Sunday, June 26, 2016

The Critical Mom and the Weather

Basement bailing has become one of our regular pastimes. First the rumble in the sky, the gray clouds swirling overhead, the plummeting barometer and then the torrential, tropical rains. Then, thorny branches growing faster than something out of a science fiction movie across the steps leading up to the house, a fluorescent garden, greener than a rain forest--then a few forty-minute segments of sun before the torrents begin again.

Tram delays. Water in the boiler room. Water in the storage room. Plastic food containers waiting to scoop the stuff up before it becomes malarial.

The air, as I write, is clear again. Between Brexit (Welcome, Brefugees! says my child's internet joke), unmentionable American politicians, and the weather, I do wonder if we're on the cusp of the end of civilization. Weigh in, science minds.

Tuesday, June 14, 2016

Mammography and The Critical Mom

Mammograms have been described as the "gold standard" of cancer detection, but they aren't. Not if you have a very common condition called "dense breasts" which makes reading the mammogram like "looking for a snowflake in a snowstorm," one radiologist remarked in a You-Tube video. And no, you cannot tell by squeezing your own breast or looking at it whether it has the quality that is medically called "dense." 
 I went blithely off for my mammogram on March 22, thinking I was wasting my time. Not one woman in my family had ever had breast cancer. I didn't know then that 80% of those who do develop breast cancer have no family history of the illness. Nor did I know that one in eight women (some statistics say one in seven) will come down with it in the course of their lifetimes, the main risk factors being (1) womanhood and (2) getting older. What I wish I'd known on March 22 is that I should have asked for an MRI just because I had dense breasts. The MRI finds what the mammogram doesn't. So, girls, first go find out if you have dense breasts and then get the appropriate test at reasonable intervals.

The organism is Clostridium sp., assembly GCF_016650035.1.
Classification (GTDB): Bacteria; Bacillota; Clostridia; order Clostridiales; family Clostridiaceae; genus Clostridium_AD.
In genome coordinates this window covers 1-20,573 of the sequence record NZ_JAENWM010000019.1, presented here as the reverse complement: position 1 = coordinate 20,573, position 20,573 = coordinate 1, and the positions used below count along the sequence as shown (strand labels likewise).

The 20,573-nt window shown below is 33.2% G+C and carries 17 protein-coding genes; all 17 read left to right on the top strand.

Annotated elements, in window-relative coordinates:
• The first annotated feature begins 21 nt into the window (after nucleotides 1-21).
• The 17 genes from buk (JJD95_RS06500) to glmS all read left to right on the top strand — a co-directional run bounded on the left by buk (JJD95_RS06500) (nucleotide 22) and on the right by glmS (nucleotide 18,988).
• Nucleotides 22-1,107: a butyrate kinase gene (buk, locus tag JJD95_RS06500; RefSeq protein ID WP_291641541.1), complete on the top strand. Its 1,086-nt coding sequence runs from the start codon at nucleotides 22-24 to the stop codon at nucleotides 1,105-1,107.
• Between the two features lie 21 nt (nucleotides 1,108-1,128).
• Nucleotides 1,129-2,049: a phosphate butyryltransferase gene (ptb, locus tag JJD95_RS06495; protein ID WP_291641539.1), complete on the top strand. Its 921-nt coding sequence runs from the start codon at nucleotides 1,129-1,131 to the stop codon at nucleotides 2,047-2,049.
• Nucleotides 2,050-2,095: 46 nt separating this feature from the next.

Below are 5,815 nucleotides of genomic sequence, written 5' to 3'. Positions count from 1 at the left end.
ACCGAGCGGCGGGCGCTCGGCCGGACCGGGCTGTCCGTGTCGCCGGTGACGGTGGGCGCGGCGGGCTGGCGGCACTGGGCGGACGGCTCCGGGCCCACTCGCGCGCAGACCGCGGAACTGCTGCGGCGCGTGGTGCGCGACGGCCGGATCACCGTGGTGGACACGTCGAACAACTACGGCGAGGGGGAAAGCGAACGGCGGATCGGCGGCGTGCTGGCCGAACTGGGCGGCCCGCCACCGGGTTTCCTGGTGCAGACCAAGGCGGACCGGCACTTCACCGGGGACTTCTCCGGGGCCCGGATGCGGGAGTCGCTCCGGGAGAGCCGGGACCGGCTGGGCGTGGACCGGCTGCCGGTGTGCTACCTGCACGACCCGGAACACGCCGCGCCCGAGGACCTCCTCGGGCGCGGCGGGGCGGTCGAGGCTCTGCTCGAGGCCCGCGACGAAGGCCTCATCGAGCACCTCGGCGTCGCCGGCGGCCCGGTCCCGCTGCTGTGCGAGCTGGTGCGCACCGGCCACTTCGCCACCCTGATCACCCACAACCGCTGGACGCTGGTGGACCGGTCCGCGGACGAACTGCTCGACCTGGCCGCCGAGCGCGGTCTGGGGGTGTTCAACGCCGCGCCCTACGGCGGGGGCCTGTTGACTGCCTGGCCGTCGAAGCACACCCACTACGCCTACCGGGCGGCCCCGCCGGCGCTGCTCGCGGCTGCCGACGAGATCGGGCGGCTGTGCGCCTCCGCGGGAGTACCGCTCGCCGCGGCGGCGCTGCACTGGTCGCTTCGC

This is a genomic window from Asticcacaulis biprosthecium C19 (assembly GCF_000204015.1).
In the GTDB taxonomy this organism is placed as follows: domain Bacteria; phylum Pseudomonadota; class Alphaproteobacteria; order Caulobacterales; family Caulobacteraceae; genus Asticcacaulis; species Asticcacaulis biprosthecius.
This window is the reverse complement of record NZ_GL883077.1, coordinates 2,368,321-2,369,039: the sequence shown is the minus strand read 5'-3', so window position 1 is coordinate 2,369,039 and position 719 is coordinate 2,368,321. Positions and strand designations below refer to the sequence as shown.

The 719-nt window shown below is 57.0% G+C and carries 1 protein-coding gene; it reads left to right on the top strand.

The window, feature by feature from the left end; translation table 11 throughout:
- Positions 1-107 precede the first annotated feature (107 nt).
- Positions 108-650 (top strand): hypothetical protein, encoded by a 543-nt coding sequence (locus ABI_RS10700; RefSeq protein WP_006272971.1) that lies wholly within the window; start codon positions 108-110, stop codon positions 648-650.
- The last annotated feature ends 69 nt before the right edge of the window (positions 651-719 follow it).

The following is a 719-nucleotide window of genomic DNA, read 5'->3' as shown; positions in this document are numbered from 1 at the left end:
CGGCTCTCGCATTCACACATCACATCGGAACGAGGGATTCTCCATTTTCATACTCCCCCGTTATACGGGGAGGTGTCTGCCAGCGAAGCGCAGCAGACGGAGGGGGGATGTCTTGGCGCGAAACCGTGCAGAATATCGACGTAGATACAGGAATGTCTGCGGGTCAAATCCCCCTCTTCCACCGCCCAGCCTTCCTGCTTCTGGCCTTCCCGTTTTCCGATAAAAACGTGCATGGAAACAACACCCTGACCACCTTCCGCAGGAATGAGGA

On March 22, after the mammogram, the sweet radiologist at the hospital, light brown curls falling over her lab coat, spectacles adorning her scholarly-looking face, said, "I have nothing but good news for you!" and I smiled, scoffed at the huge waste of time bothering with the mammogram, went home, and the next day flew to New York for a week-long vacation I very much enjoyed, imagining myself to be in perfect health.
On May 24 as I sat at the table reading, I slipped my left hand under my right armpit. What was that little thing? A pimple? Some fatty tissue?
Couldn't possibly be cancer, because I just had a mammogram!
And you know what? The radiologist still insists the mammogram was clear. Maybe the lump grew overnight like the mushrooms in our garden. Or maybe Radiologist #2, a guy, who rolls his eyes at the first radiologist's report and insists the cancer showed, is right. I don't know but I'm sure glad that after two hours of dithering and telling myself the doctor's office was probably closed anyway at four-thirty in the afternoon (it wasn't) I resolved to call the next day. I did call the next day, but the following day was a holiday here in Germany, so I saw her on Friday, two days after calling. She harrumphed and sent me to a radiologist who did a needle biopsy and let me know I'd see results on Tuesday. There is a malignancy, but it is said to be contained, and I am told I will have nine or ten unpleasant months ahead of me, the first stage of which--the insertion of the chemotherapy port above the healthy breast under local anesthesia--was as pleasant as the plucking of a tooth at the dentists's, only moreso. Soon I'll be bald, unless it's possible to use a cold cap. I'm interested in hearing from other very active fiftyish-sixtyish women who have kept up their active schedules, including sports or dance, during their ordeals. 
And check out your breasts! Regularly!